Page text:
Since we were children we have heard that carrots improve our eyesight, but is this belief just a myth or is it a reality? You’ve come to the right place to clear up any doubts! It turns out that this vegetable has protective properties of vision because it is rich in beta-carotene,a substance that the body transforms into vitamin A and helps prevent blindness, macular degeneration, cataracts, among other diseases.
Vitamin A also strengthens the function of the eye’s photoreceptors, which are important for seeing at night or in low light conditions; not to mention that it is necessary for the skin, keeps the bowel and urinary tract healthy, and helps keep infections away.
In other words, it’s not that carrots improve your eyesight, correct refractive errors – such as myopia – or that eating carrots every day will automatically give you perfect 20/20 vision. No. This is a myth. What is true is that it will strengthen eye health, protect the eyes and their function, thus preventing the onset of diseases that affect visual acuity.. Keep in mind that a vitamin A deficiency would be fatal, but taking vitamin A supplements in excess would trigger severe consequences.
Whether in salad, mashed, in the form of sticks for snacks, in smoothies, soup or pudding, this vegetable is an ally of the eyes, the body in general and the kitchen for its versatility, smell and texture. There are some who prefer it raw because they claim that the nutrients are better absorbed; however, it is proven that cooked or uncooked it does not provide vitamins and minerals.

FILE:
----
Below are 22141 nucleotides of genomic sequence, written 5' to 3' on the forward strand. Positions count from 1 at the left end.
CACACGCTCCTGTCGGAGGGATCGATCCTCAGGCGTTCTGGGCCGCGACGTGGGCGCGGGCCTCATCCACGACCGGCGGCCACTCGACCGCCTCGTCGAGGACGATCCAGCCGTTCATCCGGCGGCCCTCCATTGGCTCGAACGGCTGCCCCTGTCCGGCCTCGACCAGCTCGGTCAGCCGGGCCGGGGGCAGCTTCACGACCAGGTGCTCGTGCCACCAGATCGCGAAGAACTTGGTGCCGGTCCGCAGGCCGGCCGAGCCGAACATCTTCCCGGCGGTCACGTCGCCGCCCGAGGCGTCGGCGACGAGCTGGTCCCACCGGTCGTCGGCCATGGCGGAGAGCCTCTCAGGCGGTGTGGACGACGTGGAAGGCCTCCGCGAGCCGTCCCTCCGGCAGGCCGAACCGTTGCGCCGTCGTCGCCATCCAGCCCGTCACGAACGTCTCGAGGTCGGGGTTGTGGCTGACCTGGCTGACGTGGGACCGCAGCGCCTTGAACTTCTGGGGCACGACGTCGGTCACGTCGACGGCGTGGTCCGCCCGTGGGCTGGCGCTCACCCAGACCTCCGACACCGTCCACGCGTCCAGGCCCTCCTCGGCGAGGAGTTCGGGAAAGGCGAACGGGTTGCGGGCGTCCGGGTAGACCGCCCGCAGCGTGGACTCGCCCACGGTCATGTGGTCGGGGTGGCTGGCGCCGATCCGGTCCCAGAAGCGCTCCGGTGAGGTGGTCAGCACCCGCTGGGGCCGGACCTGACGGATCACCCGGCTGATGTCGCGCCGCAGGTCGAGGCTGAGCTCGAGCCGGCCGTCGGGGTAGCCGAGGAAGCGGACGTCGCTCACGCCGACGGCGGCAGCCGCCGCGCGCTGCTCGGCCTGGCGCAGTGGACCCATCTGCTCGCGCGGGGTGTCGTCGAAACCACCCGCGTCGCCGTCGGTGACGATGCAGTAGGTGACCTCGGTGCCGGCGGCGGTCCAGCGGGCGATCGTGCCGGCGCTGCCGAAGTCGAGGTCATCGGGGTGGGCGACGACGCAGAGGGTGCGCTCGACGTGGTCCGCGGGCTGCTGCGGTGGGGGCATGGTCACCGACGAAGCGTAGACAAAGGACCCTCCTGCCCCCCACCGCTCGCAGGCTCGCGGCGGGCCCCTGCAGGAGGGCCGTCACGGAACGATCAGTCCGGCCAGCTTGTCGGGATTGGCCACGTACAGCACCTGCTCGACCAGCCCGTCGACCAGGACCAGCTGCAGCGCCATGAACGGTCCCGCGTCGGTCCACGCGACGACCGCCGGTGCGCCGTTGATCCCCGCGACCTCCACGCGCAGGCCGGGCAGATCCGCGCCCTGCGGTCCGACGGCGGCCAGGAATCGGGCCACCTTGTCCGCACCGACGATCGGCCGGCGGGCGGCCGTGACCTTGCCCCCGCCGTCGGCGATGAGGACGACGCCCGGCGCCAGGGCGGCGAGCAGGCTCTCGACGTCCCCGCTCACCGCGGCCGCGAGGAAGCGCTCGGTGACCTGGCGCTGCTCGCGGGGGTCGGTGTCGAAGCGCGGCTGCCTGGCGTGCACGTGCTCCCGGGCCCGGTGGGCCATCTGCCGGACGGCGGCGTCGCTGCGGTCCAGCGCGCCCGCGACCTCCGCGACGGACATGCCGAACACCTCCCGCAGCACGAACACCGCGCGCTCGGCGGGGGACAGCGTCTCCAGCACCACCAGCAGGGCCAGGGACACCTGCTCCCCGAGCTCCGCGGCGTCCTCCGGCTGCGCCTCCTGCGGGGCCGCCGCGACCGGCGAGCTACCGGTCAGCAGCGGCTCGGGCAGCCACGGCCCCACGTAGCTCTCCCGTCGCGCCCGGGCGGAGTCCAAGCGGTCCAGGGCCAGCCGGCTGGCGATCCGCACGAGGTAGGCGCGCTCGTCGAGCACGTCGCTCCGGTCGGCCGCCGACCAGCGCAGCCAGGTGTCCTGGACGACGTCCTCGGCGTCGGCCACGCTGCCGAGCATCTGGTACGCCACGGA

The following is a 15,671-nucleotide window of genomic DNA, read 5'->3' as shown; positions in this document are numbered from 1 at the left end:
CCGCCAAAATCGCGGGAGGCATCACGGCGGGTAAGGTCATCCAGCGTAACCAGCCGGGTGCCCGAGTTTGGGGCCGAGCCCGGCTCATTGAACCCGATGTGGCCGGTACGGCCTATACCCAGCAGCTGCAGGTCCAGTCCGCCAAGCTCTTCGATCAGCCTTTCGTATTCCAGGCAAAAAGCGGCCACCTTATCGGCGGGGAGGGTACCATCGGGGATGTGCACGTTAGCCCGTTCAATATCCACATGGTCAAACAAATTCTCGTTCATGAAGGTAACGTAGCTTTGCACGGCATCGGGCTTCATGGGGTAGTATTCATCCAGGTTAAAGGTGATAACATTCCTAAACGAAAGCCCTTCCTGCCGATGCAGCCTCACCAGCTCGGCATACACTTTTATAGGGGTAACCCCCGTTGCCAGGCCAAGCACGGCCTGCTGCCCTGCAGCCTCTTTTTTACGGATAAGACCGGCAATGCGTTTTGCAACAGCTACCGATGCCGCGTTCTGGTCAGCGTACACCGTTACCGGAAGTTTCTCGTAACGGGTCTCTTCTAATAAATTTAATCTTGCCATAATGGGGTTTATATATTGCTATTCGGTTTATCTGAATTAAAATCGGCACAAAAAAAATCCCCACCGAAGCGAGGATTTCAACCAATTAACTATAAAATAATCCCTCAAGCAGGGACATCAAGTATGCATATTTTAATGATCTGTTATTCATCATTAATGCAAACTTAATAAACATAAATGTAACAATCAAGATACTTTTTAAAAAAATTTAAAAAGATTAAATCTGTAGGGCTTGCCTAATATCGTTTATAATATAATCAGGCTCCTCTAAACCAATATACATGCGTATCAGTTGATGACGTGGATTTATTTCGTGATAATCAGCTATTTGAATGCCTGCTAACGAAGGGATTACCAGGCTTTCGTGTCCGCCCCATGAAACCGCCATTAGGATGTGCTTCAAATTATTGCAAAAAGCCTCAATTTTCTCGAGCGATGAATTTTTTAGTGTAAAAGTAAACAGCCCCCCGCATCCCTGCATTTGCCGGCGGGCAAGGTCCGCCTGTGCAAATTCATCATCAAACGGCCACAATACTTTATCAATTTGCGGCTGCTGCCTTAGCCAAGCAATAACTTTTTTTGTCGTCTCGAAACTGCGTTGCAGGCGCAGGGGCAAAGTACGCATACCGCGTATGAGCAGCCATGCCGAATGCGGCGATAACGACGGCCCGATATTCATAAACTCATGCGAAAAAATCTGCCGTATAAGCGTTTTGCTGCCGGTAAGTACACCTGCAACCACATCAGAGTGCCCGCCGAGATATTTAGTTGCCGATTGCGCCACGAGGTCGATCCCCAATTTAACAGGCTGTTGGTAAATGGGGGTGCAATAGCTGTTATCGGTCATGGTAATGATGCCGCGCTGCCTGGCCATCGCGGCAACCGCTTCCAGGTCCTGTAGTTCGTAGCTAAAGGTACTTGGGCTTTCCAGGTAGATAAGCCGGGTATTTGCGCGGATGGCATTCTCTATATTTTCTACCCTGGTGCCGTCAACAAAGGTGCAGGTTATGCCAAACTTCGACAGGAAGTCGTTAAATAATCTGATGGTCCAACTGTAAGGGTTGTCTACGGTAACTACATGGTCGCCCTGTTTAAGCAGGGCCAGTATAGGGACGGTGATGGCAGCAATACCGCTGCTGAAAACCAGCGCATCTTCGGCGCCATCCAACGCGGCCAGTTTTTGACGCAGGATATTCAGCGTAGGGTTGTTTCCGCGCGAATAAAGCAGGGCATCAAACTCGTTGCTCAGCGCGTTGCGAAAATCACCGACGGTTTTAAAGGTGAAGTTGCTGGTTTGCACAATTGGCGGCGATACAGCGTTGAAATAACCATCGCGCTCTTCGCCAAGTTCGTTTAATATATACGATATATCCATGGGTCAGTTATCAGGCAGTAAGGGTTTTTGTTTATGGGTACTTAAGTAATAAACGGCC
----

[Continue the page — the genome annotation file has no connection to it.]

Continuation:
How carrots protect your eyesight?
The beta-carotene it contains in high levels is a carotenoid that the body gradually transforms into vitamin A, necessary to maintain good eye health and prevent eye diseases such as cataracts, xerophthalmia or dry eye and macular degeneration product of age.
This vitamin is also known as retinol and is important for the light-receptive nerve cells located in the retina of the eye to be able to activate in dark or low light conditions and keep night blindness at bay. The presence of rhodopsin, a purple pigment in the plant, also aids the process of night vision.
Other compounds beneficial to visual function are vitamin C and E, which are present in the vegetable and work as antioxidants to prevent diseases or infections that damage the eye.
We can not forget an important element for the eyes that provides the carrot, it is lutein, an antioxidant that absorbs UV rays preventing cataracts are formed, in addition to helping to maintain eye functions in good condition.
The colors of food say a lot about the nutrients they have, you see how this vegetable with its intense orange is rich in vitamins A, C, E and lutein, although spinach, cabbage, greens in general, orange, papaya, pumpkin and other yellow vegetables are also good for the view. Eating colorful food is good for your health.
Can I eat carrots every day?
The answer is yes, eating carrots on a daily basis does not represent a health risk; however, we warn that if you consume high quantities your skin will start to turn yellowish, especially on the soles of your feet and hands. This condition is called carotenosis and is produced by the carotenoids contained in the vegetable, which give it its pigmentation.
Now, what can be toxic to the body are beta-carotene or vitamin A supplements if you consume them in high doses and for a long time, these are widely used in treatments for severe acne. They may trigger rashes, hair loss, dry, wrinkled, or cracked skin.
Internally it causes headaches, bone or joint pain, weakness, liver damage, enlarged spleen, genetic defects in the fetus, poisoning of the infant and increases the risk of cancer. In the specific case of children it causes loss of appetite, growth retardation, vomiting, endocranial pressure.
What happens if there is vitamin A deficiency?
A deficiency of vitamin A is a negative thing for the body because it leaves entrance to diseases such as cataracts, xerophthalmia, macular degeneration, thickening, erosions or opacity of the cornea. It may also affect children’s growth, immune system, skin health, urinary tract, and respiratory system.
Other foods you can consume to ensure adequate intake of this vitamin are: milk, cream, butter, egg yolks, cereals, liver, fruits such as papaya or orange, vegetables such as chard, spinach or cabbage.